Tuesday, April 22, 2008

Unholy union may be neccessary

The New York Times notes two trends related to organizational vote in the Pennsylvania primary.

9:39 p.m. | Signs, Signs, Signs: Check out the picture of the Clinton rally on our site. What jumps out is how many union signs are there. We noticed this at Senatr Clinton’s rally late Monday night at the Palestra. The unions _ AFSCME, the American Federation of Teachers among them _ have stood by her. This may be good for the TV backdrop but it emphasizes her institutional support, not a rising up of the grassroots.

In fact, among white union members with no college education, she is winning almost three-quarters of the vote. That’s significant.

While it is one thing to have unaffiliated workers voting en masse for one particular candidate, it's another when unions power one to victory. Unions are core Democrats, but have, in past, turned Republican (known as Reagan Democrats).

Two possibilities prevail:

By holding in the contest, Clinton is unintentionally working to drive Reagan Democrats back into the Red fold. The bitter rhetoric of her campaign, her tagging of Obama as an elite, may well turn unioner attitudes toward Obama sour if (or when) he takes the nomination. This would be potentially disastrous for the Democrats. One should note that during his 2000 primary bid, John McCain chased
the same Reagan Democrat votes that are fueling Clinton's survival. Bitter attitudes plus a friendly GOP message could collapse the grandstand beneath Obama, who has proven appeal in traditional red states but needs the confidence of traditional Democrats in order to pursue and capitalize those Red state votes in November. Betting on a turn in Mississippi seems foolish if Pennsylvania goes Republican.

Obama has shot his candidacy in the foot with the god and gun loving comments. If, as some critics have suggested, Obama's rhetoric is truly empty, then perhaps this was the sign; or, perhaps his oftly-cited "authentic" tone may have turned around on him. Even Obama believers will have to concede that the comments made him look like a pretty marginalized candidate: one who speaks largely to a class of urban idealists who, by a long stretch, do not form a majority in America. Insulting the pride, lifestyle and worldview of any group of people is a sure path to eliciting a powerfully negative emotional reaction. Obama dropped a seed of defeat with that comment, and these results may be sign that it has begun to sprout. An irrational, emotional turn against Obama would seal his fate in November.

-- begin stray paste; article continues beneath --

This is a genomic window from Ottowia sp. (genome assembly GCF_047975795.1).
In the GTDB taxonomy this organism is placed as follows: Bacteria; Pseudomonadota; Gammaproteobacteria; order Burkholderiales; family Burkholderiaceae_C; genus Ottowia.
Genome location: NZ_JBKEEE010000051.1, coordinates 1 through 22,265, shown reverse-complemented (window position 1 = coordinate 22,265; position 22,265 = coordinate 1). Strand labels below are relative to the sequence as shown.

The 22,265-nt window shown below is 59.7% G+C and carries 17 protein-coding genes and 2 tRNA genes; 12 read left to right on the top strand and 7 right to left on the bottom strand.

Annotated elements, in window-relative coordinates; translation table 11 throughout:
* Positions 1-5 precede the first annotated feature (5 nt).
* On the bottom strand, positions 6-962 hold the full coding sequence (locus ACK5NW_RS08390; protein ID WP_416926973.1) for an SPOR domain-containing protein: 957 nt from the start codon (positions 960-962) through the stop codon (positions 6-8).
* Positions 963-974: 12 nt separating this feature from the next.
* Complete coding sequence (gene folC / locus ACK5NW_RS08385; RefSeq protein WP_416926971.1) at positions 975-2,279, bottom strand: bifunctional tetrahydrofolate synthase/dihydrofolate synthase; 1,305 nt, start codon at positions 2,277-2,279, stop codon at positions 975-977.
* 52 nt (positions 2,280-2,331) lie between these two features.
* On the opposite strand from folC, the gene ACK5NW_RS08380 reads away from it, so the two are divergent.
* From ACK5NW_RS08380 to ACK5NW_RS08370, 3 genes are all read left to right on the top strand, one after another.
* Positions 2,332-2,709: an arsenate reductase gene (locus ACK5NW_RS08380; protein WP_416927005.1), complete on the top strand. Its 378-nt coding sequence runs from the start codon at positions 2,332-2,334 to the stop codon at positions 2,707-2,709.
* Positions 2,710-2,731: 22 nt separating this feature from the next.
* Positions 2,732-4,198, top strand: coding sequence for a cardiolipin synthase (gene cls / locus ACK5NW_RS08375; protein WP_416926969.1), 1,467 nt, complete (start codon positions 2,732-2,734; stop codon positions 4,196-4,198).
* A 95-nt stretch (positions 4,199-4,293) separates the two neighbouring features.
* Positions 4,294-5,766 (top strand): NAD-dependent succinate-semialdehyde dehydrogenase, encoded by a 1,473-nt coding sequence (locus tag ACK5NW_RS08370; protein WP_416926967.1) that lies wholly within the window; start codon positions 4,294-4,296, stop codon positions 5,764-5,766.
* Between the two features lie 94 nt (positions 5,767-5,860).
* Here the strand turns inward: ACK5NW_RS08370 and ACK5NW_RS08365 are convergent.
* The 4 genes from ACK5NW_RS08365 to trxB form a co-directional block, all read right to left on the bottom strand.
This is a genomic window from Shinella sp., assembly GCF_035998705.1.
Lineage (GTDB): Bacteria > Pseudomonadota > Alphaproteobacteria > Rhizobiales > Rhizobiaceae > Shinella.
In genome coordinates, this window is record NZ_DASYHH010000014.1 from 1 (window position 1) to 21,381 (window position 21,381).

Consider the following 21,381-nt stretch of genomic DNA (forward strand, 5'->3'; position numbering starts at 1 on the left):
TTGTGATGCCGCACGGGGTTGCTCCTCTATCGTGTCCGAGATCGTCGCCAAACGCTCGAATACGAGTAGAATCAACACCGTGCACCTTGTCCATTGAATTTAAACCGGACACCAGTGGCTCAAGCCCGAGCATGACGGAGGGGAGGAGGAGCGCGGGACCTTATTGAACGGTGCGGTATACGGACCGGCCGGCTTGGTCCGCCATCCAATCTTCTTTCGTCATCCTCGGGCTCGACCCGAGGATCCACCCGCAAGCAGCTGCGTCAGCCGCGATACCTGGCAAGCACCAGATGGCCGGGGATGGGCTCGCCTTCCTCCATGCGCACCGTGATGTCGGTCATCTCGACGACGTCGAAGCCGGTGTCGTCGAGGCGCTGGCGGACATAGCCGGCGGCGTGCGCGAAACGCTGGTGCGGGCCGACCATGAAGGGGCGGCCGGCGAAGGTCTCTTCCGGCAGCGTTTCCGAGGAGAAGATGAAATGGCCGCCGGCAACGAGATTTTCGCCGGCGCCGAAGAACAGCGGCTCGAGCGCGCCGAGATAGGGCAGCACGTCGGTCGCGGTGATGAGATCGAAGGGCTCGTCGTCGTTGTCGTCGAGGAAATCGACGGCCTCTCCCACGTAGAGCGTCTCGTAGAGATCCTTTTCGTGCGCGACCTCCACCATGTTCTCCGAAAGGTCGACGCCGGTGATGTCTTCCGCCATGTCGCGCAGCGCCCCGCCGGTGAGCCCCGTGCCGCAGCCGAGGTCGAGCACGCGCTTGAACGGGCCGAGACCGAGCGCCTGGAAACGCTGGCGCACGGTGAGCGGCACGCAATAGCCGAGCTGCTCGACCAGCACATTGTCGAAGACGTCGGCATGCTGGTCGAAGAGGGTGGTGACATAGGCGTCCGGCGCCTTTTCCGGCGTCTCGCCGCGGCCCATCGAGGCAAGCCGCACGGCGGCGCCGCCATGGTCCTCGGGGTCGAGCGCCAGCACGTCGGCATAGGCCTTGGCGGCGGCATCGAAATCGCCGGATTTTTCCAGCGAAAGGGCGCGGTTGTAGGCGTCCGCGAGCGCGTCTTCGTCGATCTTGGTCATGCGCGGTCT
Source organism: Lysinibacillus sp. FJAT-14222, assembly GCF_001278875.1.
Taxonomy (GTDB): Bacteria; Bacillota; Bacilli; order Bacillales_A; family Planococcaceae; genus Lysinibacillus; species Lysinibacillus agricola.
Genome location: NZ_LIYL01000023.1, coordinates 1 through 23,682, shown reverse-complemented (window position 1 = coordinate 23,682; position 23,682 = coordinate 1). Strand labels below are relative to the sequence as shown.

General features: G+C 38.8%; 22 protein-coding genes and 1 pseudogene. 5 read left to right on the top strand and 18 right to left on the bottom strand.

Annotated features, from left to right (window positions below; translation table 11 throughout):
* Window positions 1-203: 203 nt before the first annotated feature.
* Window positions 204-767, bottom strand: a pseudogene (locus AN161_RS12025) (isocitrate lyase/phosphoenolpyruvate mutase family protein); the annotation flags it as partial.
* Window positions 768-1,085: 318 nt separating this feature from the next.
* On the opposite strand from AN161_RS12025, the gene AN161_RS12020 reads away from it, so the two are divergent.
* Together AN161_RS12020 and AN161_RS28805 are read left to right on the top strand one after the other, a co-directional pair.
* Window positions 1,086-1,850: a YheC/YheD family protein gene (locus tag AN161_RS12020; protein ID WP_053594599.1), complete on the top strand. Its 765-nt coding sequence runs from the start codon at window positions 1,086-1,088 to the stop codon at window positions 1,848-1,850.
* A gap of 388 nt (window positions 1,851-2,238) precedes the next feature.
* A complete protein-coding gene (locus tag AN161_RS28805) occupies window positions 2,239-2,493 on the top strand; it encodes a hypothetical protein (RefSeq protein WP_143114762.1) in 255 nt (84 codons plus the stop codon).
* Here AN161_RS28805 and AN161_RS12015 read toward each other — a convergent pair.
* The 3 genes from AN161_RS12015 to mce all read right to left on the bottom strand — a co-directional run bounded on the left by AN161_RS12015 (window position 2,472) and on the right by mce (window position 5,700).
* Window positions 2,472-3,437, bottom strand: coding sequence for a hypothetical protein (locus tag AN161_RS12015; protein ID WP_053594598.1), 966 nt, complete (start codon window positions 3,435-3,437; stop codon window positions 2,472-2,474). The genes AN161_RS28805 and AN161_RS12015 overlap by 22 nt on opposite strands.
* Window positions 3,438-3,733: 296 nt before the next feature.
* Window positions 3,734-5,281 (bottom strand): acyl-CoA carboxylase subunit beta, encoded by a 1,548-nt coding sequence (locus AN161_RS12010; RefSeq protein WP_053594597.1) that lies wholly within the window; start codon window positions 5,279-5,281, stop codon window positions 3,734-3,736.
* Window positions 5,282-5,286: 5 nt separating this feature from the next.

In the frame of either understanding, the best solution is for Hillary to quit the race as soon as possible and genuinely work with Obama to sway the unions, and blue-collar Democrats, into his favour. Obama's message could be reshaped to keep traditional democrats in the fold, especially after two Bush Republican terms and with so few policy differences between the candidates. Hillary, in contrast, has proven throughout the campaign to be too polarizing a figure to reach out to independents and new Democrats, a quality needed against McCain's independent appeal. Obama still has the best electablility formula, with age and voice that suit a desire for change far more than the 70-some-year-old McCain, but that equation wains with each Hillary attack or chance for ill-informed misspeak without proper coaching.


I'm not sure the 9 point margin really lends favour to either perspective i discussed. There seemed to be particular regional issues for Obama from what I'm reading, and the issues of spending and ground organization will have played a large factor. Mr. Obama clearly has the money, and evidently not the machine -- the opposite can be said for Ms. Clinton. Those factors aside, another interesting factor arose: voters who named the economy as their top issue in exit polls voted strongly (56 to 44 per cent) in favour of Clinton. Considering Obama lost Pittsburgh and almost all of the rest of rural Penn., I'd say he needs to bring forth, or at least passionately express an economic plan before Indiana to have a hope of scoring a decisive win there. His straight talk has fallen on deaf ears in manufacturing America.

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